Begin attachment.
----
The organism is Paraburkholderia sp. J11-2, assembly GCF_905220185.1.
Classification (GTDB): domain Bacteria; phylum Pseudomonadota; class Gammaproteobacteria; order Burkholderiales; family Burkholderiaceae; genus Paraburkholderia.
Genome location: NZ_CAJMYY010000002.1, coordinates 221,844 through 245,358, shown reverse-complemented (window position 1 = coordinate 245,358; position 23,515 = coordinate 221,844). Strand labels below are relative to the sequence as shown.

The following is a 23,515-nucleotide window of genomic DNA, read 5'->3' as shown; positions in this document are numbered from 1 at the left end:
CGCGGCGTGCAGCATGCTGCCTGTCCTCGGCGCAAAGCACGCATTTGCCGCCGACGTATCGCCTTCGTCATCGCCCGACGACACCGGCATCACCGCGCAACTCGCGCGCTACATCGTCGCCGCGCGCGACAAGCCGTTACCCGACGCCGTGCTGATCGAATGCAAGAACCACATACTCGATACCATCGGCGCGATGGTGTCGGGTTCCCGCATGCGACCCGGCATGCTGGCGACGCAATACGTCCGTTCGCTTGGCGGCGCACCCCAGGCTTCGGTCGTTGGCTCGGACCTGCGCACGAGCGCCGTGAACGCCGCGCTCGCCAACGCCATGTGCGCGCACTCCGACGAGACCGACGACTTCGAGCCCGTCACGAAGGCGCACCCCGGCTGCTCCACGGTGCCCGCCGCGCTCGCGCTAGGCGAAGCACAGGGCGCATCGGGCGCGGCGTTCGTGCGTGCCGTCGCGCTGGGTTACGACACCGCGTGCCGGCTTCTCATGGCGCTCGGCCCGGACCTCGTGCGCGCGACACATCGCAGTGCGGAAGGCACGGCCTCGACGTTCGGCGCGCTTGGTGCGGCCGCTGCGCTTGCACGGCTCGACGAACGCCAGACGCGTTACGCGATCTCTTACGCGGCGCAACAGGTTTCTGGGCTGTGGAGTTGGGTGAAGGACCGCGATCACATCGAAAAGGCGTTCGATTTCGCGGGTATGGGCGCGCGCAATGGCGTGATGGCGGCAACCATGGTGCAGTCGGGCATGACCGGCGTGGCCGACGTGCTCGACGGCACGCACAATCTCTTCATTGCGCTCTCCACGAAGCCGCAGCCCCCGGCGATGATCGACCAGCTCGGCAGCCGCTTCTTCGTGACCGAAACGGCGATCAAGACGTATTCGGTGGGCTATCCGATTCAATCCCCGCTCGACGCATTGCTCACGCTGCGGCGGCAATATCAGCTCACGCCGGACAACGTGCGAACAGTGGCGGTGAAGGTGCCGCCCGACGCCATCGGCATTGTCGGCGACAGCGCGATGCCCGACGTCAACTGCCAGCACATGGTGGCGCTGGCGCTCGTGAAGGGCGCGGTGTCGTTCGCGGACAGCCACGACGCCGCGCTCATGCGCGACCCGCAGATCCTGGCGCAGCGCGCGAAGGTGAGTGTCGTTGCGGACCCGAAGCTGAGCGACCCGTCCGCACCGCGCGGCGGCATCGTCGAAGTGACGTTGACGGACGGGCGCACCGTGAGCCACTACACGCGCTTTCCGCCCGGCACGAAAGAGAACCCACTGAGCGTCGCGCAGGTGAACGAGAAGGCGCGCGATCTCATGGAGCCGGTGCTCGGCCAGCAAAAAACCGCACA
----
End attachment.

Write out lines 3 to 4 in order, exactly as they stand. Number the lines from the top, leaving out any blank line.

Genome location: NZ_CAJMYY010000002.1, coordinates 221,844 through 245,358, shown reverse-complemented (window position 1 = coordinate 245,358; position 23,515 = coordinate 221,844). Strand labels below are relative to the sequence as shown.

The following is a 23,515-nucleotide window of genomic DNA, read 5'->3' as shown; positions in this document are numbered from 1 at the left end: